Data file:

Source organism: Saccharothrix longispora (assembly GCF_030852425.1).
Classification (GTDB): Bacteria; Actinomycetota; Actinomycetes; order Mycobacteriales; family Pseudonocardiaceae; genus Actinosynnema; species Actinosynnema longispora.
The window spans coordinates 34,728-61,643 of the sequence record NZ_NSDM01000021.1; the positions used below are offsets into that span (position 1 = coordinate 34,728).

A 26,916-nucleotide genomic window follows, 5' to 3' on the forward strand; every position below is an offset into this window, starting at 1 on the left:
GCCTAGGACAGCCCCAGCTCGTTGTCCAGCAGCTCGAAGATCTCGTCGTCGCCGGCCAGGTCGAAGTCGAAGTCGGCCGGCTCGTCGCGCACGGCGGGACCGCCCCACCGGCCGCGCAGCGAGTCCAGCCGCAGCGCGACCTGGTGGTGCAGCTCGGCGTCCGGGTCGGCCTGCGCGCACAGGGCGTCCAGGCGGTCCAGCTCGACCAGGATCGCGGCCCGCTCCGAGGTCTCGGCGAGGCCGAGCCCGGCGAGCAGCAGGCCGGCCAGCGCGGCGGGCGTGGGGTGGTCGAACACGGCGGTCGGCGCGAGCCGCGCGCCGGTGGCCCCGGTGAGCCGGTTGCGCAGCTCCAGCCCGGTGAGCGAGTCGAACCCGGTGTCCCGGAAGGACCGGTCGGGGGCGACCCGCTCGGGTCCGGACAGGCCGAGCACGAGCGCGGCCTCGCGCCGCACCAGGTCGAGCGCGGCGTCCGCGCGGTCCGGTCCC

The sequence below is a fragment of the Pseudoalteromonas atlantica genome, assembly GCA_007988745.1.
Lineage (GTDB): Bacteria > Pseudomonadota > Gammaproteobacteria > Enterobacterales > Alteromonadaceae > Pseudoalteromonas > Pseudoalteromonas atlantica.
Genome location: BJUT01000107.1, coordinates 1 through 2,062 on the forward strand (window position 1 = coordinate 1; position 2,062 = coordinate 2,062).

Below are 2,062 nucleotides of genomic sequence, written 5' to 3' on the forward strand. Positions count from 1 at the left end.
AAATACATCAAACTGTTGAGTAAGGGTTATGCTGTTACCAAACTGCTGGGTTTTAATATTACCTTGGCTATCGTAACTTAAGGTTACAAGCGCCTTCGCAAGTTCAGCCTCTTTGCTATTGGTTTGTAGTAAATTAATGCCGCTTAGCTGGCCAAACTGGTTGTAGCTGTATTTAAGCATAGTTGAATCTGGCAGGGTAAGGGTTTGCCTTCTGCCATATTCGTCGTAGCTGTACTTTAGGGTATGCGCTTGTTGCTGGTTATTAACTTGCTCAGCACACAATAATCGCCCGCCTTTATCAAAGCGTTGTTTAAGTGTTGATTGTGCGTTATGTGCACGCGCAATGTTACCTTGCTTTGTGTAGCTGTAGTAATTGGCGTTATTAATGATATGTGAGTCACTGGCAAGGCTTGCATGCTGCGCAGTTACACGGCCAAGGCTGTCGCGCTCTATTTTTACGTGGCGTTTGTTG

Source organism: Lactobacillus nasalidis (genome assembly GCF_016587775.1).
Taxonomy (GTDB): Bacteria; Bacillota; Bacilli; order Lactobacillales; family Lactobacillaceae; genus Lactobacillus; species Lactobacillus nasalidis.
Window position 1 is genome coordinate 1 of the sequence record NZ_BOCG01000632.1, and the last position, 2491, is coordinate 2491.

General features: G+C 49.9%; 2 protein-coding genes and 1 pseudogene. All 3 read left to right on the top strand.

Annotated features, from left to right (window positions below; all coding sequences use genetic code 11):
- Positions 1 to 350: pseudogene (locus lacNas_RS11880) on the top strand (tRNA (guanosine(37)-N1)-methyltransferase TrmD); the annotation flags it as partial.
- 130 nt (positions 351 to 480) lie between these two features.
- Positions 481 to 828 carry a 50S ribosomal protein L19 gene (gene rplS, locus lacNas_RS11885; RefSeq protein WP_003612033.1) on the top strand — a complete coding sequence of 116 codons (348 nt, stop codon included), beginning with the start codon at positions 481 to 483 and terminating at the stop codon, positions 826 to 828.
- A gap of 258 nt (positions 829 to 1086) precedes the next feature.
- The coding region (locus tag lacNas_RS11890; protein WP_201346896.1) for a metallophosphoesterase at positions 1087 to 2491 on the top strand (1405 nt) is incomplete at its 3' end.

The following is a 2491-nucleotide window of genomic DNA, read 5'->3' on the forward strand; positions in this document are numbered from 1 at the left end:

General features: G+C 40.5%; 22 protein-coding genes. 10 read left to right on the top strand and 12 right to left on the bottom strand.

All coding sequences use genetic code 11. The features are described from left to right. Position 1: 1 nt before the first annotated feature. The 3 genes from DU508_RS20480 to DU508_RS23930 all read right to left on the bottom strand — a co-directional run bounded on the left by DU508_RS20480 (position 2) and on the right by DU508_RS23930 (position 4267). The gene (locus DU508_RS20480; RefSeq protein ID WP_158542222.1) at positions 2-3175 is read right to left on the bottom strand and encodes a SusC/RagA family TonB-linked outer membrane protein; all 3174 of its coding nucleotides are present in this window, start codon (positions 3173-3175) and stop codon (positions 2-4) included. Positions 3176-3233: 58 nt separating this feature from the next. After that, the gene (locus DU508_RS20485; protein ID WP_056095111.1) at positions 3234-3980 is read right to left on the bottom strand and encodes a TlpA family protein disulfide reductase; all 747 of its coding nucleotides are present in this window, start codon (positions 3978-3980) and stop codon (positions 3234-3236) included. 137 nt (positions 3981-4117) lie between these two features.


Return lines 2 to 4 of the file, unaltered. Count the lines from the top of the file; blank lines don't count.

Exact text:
Classification (GTDB): Bacteria; Actinomycetota; Actinomycetes; order Mycobacteriales; family Pseudonocardiaceae; genus Actinosynnema; species Actinosynnema longispora.
The window spans coordinates 34,728-61,643 of the sequence record NZ_NSDM01000021.1; the positions used below are offsets into that span (position 1 = coordinate 34,728).

A 26,916-nucleotide genomic window follows, 5' to 3' on the forward strand; every position below is an offset into this window, starting at 1 on the left: